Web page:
It’s been 10 years since the Show Me State shared Nelly with the rest of the world, forever changing the face of hip-hop with the release of his debut, Country Grammar. With the title-track becoming the summer anthem of 2000, it was the beginnings of Derrty’s lasting imprint on the game.
We’re not just talking about the oversized jerseys or the Band-aids the now 36-year-old STL native used to wear on his face. It’s the introduction of the Midwest twang, and the softer, more sing-songy pop formula that ruled the airwaves for years to come that lingers in our minds. Plus, with over 21 million units sold, three Grammy’s, and a top-selling clothing brand, it’s hard to deny that despite the current disruption of the holy trinity of “Em’, Pimp Juice and Us [Jay-Z and Roc-A-Fella],” Nelly’s still spent more time on top of the game than any other rapper who’s debuted in the last decade.
To top it off, he’s done it all while remaining the genuine, easy-going, humble character that he’s always been. Well, not counting the backlash he might have received for certain songs and an unintentional beef with a hip-hop legend. On the eve of the release of Nelly’s fifth studio LP, 5.0, Nelly took the time to reflect on the making of some of his biggest hits throughout his stellar career. In case you need a reminder.
After penning a deal with Universal Music in 1999, Nelly burst onto the scene in 2000 with this sweet-sounding summer anthem; the first of many hits for the STL representative. His debut album of the same title sold more than 10 million copies and spawned other hits like “E.I.” and “Ride With Me,” proving that he was no one-hit wonder and etching out a path to the top of the game. However, it was also the song that almost never happened.
“It was a beat that I had got from one of our producers at the time JE. I loved the beat but I don’t think everybody in the group was as excited about the beat as I was. So I took it to one of the most historic clubs in [East] St. Louis. It was called Club Casino. I took it over there the same night and we had a DJ that had been supporting us previously up to that point and his name was DJ 618. He put it on right away and from that moment, you know what I’m saying, people was like, “Boom, boom, boom” and the shit just blew up from there, you know.”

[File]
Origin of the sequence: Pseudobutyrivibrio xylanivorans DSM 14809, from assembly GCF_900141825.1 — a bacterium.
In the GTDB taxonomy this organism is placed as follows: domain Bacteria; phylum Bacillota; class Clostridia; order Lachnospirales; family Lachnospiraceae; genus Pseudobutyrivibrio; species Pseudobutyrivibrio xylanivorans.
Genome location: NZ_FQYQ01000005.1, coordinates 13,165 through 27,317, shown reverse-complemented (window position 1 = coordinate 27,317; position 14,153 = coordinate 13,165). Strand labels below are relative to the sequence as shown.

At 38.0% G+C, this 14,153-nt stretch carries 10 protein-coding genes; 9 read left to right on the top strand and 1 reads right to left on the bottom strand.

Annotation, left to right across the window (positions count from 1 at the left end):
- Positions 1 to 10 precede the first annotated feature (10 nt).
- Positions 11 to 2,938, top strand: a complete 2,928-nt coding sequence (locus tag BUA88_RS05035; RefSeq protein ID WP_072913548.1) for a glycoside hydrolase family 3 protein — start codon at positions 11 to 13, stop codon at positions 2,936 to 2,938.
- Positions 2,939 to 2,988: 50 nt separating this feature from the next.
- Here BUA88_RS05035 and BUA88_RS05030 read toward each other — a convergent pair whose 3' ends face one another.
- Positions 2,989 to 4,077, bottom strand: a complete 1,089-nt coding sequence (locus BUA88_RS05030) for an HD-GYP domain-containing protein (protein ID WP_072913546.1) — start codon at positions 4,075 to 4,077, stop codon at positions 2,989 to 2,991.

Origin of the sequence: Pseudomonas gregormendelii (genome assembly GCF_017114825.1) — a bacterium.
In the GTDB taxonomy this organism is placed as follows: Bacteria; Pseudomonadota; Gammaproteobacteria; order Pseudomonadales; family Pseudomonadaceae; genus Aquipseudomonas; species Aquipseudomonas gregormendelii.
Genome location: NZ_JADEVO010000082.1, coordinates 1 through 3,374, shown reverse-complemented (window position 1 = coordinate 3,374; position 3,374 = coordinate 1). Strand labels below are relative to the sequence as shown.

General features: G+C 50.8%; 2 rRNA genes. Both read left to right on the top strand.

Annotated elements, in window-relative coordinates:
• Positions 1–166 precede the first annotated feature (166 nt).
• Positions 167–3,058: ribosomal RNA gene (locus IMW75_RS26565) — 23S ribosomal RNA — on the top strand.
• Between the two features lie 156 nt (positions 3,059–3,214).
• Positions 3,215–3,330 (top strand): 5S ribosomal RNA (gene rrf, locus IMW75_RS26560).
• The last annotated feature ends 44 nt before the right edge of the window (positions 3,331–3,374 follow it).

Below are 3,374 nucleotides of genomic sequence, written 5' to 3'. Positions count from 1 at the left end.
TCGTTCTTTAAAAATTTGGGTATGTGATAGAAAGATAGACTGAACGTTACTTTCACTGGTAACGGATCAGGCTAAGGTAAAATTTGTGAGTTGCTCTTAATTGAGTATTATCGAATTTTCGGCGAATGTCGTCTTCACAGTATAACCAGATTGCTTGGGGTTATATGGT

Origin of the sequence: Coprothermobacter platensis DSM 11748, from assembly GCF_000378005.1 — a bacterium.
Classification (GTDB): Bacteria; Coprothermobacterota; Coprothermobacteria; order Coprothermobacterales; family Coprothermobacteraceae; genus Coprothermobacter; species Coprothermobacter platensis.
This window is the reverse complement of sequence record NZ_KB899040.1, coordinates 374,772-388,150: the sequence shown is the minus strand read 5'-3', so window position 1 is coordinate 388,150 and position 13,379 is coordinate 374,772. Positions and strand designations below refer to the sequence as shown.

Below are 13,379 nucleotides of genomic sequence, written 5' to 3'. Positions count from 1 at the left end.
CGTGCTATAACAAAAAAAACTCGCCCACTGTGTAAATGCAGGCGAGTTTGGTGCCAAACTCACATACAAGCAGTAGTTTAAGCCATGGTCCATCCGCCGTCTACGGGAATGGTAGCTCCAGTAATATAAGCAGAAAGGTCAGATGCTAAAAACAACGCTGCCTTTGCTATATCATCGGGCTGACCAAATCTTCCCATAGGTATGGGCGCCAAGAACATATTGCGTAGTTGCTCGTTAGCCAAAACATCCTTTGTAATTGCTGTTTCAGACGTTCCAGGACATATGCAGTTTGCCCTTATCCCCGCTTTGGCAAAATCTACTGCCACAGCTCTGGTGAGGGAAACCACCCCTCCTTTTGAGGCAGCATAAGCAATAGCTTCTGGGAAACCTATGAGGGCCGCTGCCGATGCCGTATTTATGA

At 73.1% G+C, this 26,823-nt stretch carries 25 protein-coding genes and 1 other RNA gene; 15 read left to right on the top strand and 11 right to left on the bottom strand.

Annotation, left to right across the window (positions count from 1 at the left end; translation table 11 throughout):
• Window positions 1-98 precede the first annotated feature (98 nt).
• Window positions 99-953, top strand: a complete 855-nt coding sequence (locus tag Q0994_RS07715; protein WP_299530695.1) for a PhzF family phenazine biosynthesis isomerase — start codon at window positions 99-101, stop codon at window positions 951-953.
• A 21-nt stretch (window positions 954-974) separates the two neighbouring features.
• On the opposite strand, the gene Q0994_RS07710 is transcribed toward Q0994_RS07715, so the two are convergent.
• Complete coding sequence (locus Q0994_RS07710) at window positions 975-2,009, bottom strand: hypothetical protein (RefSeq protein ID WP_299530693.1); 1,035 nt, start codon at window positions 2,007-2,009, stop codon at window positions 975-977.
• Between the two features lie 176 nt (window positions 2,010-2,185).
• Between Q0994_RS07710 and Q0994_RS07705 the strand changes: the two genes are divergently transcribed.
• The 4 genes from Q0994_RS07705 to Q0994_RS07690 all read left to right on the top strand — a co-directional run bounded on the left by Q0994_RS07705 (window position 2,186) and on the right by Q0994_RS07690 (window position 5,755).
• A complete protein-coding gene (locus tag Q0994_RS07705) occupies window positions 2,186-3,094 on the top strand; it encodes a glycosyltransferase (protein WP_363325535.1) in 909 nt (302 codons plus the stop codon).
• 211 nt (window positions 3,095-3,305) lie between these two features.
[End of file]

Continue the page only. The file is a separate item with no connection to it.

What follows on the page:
In 2001, Nelly jumped on the soundtrack for the film Training Day with his hit #1, a response to people who were hating on his unconventional flow. Somehow wires got crossed and KRS-One, who had taken claim to the title of No. 1 over a decade earlier, put out a call to boycott his upcoming album, Nellyville. Nelly, however, maintains that the song was a fed-up response to critics and not a direct insult to anyone in particular.
“Your music reflects a lot of how you feel on certain things. Having the type a success that I was having and all a that you still find that there’s people that basically still try to shit on you anyway you try to look at it so… and it just got to a point where you were just like, Man, regardless or whatever the fuck y’all saying, I’m still No. 1 right now and that’s kinda like how we felt… I’m winning and niggas is pissin’ and shittin’ on me and I’m feelin’ like, ‘C’mon, man, like my city, let us get our shine… Why can’t we have ours, everybody else get theirs, why we can’t have ours.’ You know, so at that time I didn’t give a fuck whoever said something, I felt like I was pissed off about it but the whole thing with Kris [KRS-One], was nothing. Why would I pick him of all people to come out the blue at, at the time? …I took a lot shit personal that I found out you shouldn’t take personal ’cause that’s just the nature of the world, not even the business.”
By the summer of 2002, Nelly had another hit on his hands with this unbearably hot Neptunes-assisted single. Topping virtually all the Billboard singles charts and helping his sophomore effort,Nellyville, sell more than six million copies. “Hot in Herre” also won Nelly a Grammy in 2003 for Best Male Rap Solo Performance.
“I did that in L.A… I remember ‘cause Busta was in the same studio and he came through and he heard the beat and you know how Busta is, you know he’s over the top. He’s life, ‘Yo, god! What is that sound?!!?!? [Laughs] What is that sound coming from here, god? Oh my, god! Pharrell, where was that beat at? Where was that? You were hiding that from me!’ It was a little unorthodox for the time definitely coming out from ‘Country Grammar’ …to a Pharrell [beat], that ‘Hot in Herre’ sound. But, it worked and it helped me too ‘cause it helped me show versatility, not just having to do one angle on some shit.”
After coming off the inaugural TRL tour with Destiny’s Child, Nelly knew that Kelly Rowland would be the perfect person for a “rap duet” he was brewing up for Nellyville. Mix-in an Aretha Franklin sample and it seemed Nelly had struck gold, pardon, multi-platinum, yet again.
“I did the Nellyville album in Miami, recorded the songs and all that [short pause] and we kind of felt like we needed a couple more songs on there. So, the last two songs that we put onNellyville were ‘Hot In Herre’ and ‘Dilemma.’ At this time we had been on tour with the girls from Destiny’s Child so we had become, fairly close to the girls and all that and I was like, ‘What do you think about Kelly?’ but at this time she was dating someone very close to me, I should say that, and we was like, ‘Yo, fam, this would hot.’ So you know we got her in the studio and shit was magic.”